Sometimes the best things come in small packages. And when it comes to our feline friends, we have to admit that petite kitties are pretty cute. That got us wondering what's the smallest cat in the world. Turns out, it's a breed that hails all the way from Singapore. Keep scrolling to find out more about this cat that's tiny in stature but big in heart, plus learn about other small cat breeds and what makes them unique.
Smallest Cat Breeds
Compared to their wild cousins like lions and tigers, domestic cats tend to skew small already, so it's fun to imagine the smallest cat breeds among them. Keep scrolling to see some of the tiniest kitties out there and learn fun facts about their personalities and backgrounds.
Weighing in at between 4 and 7 pounds, Singapura cats take a miniature crown for being the smallest cat breed in the world— that said, they still have some of the biggest hearts. As the name implies, the Singapura cat originates from Singapore, where this feline was once seen as nothing more than a street cat. Their reputation could not be more different today, however, and now, the Asian nation-state considers the Singapura a living national treasure.
The Singapura cat tends to be friendly, active and affectionate, adoring human company. While Singapura cats do have a habit of hopping on higher surfaces such as bookshelves and cabinets — what cat doesn't? — they are also much quieter than other meow-happy felines.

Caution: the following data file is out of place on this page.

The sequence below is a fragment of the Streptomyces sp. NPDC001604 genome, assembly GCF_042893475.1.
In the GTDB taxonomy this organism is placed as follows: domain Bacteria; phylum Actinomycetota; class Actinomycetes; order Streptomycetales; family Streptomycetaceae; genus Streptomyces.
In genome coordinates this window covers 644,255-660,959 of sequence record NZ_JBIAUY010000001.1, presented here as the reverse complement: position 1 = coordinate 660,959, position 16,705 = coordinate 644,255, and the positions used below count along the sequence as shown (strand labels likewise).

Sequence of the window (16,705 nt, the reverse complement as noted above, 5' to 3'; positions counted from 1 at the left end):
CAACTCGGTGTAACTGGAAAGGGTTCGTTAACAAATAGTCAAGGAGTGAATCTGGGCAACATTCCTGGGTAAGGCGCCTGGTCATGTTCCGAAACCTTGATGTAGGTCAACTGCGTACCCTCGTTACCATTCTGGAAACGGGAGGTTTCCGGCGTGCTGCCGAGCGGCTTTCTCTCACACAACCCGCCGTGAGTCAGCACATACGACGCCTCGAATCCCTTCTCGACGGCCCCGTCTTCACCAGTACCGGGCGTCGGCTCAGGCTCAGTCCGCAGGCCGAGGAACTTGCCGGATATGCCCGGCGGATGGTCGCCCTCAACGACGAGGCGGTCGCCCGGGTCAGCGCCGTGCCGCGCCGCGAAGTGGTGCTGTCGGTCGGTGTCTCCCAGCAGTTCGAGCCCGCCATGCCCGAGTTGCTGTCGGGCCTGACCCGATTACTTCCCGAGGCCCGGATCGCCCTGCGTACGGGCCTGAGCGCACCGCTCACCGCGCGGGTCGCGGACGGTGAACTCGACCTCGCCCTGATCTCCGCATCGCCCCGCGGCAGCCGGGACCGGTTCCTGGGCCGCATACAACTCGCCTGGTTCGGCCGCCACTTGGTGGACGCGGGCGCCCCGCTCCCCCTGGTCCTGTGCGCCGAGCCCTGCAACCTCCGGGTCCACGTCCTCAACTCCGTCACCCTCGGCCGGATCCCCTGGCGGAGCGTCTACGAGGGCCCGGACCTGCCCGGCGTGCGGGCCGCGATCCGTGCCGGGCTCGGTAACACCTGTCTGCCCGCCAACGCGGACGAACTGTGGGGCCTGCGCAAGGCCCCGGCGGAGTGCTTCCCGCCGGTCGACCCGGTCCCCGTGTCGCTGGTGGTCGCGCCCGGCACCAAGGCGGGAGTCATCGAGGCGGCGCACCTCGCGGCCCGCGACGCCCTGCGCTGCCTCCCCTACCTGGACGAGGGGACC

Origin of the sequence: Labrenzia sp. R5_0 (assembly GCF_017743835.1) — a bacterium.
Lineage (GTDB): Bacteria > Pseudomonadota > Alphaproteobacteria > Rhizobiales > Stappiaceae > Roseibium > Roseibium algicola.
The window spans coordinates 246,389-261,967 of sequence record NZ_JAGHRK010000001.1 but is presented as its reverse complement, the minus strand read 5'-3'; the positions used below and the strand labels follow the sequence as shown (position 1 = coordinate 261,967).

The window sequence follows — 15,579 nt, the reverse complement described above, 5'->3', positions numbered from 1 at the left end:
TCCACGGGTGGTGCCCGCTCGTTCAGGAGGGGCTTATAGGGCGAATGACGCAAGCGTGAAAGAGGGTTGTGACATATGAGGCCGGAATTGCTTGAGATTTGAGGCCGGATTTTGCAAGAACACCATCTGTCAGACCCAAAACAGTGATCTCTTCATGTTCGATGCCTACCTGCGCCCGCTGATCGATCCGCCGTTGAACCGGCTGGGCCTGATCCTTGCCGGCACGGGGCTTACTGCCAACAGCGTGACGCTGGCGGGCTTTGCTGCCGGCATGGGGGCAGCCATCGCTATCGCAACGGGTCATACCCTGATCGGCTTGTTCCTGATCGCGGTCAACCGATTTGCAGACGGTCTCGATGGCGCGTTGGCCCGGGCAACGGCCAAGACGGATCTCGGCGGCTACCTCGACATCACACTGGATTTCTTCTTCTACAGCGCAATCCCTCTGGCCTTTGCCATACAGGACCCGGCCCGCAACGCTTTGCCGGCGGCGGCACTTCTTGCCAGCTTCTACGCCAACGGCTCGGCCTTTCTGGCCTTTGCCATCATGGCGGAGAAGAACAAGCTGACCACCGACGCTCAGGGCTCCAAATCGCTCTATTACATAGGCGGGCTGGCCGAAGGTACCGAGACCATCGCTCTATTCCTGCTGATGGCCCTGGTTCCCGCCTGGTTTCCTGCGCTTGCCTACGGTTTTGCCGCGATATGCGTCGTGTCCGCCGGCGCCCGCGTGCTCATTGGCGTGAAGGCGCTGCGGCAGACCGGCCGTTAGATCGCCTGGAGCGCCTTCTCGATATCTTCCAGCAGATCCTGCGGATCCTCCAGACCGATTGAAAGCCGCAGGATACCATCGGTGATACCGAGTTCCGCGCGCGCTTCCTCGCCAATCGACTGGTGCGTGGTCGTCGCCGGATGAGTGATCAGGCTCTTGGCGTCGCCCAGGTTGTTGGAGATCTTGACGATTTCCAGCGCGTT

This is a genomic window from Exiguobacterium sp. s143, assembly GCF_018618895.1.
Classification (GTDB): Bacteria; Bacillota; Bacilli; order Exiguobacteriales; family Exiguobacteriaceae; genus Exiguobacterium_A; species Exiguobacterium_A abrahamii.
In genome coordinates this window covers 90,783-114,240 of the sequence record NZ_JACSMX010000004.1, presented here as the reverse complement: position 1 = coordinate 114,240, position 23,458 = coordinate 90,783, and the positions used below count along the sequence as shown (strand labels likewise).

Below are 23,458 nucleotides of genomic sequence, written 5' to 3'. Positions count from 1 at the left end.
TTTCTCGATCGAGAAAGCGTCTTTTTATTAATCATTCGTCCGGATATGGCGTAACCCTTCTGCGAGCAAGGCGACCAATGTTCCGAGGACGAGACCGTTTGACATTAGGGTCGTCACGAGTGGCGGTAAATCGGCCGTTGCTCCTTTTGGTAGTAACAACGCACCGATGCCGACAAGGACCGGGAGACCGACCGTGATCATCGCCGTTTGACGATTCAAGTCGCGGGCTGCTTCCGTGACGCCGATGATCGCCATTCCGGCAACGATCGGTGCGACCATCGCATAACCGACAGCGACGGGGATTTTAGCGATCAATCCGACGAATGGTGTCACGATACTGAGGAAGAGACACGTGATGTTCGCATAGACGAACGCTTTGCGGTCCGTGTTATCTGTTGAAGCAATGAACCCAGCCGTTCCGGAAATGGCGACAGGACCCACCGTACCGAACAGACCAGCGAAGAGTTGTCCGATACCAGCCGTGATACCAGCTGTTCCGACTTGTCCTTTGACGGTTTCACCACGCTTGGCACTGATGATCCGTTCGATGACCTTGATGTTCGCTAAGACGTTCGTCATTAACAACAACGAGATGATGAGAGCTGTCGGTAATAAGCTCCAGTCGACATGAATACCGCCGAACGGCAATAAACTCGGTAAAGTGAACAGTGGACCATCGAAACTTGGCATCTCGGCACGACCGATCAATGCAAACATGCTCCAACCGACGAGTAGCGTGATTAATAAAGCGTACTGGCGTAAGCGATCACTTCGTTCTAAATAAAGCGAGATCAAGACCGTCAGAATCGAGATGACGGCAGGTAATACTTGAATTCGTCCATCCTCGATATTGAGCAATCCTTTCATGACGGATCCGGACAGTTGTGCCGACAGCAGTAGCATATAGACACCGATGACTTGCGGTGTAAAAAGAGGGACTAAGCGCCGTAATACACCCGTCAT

Munchkins are like the corgis of the cat world — they have proportionately short legs compared to the rest of their body. "Most adult munchkins weight between 5 to 9 pounds, but their short legs make them appear smaller than they actually are," says Dr. Bethany Hsia, DVM and co-founder of CodaPet. They can have a variety of coat colors and patterns, and "despite their short legs, they are active and enjoy exploring their surroundings," adds Dr. Hsia. Munchkins are known for having a sweet, cuddly disposition to match their appearance, but they do have one quirky hobby: hoarding. They like to steal and hide small, shiny objects, which has earned them the nickname "magpie."